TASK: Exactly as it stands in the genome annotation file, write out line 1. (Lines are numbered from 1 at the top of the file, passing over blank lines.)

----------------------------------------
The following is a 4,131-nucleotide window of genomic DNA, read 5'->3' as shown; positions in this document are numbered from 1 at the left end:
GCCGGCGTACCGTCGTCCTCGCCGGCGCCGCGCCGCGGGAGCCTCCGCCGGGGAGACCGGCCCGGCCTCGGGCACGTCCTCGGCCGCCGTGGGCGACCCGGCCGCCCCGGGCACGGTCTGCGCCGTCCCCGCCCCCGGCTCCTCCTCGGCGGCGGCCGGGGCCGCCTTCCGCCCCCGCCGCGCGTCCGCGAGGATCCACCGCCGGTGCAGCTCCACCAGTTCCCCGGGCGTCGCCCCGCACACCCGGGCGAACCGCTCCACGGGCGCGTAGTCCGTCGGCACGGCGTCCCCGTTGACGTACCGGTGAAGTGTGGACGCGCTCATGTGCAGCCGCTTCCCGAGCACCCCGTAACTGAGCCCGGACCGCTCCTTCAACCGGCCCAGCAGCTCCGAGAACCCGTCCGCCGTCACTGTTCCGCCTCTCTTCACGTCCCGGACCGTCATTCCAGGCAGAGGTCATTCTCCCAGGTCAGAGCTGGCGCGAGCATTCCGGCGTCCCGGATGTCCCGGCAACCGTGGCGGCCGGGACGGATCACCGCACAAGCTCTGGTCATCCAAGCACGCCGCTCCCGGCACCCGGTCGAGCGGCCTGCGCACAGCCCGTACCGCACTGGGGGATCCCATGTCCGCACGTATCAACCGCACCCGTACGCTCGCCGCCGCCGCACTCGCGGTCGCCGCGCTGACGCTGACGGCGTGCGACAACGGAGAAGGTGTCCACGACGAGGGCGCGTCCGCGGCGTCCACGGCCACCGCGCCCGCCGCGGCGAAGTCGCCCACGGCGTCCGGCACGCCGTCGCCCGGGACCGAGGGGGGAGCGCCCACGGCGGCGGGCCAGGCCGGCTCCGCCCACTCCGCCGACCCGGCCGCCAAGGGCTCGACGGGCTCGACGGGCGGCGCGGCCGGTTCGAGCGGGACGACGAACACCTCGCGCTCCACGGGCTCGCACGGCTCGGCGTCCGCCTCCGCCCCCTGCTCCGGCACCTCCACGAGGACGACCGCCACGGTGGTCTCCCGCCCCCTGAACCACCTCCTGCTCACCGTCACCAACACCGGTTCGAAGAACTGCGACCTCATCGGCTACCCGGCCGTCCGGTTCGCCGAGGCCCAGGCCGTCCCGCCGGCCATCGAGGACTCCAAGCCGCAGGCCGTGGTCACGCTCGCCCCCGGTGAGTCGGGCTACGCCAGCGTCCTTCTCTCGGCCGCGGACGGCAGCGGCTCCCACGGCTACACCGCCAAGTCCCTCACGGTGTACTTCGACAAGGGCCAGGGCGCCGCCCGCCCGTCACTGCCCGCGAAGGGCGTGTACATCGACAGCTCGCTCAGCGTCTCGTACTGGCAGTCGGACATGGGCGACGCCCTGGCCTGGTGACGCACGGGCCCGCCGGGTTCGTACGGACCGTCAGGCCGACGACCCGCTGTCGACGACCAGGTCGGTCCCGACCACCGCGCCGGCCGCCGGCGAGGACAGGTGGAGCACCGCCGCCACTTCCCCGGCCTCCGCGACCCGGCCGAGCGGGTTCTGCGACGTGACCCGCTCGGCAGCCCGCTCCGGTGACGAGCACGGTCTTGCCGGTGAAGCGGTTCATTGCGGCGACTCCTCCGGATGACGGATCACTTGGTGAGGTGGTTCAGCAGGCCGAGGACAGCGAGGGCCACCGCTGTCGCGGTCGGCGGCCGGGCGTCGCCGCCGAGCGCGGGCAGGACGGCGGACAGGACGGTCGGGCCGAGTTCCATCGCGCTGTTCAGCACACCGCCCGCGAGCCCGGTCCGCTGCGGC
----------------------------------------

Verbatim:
The following is a 4,131-nucleotide window of genomic DNA, read 5'->3' as shown; positions in this document are numbered from 1 at the left end: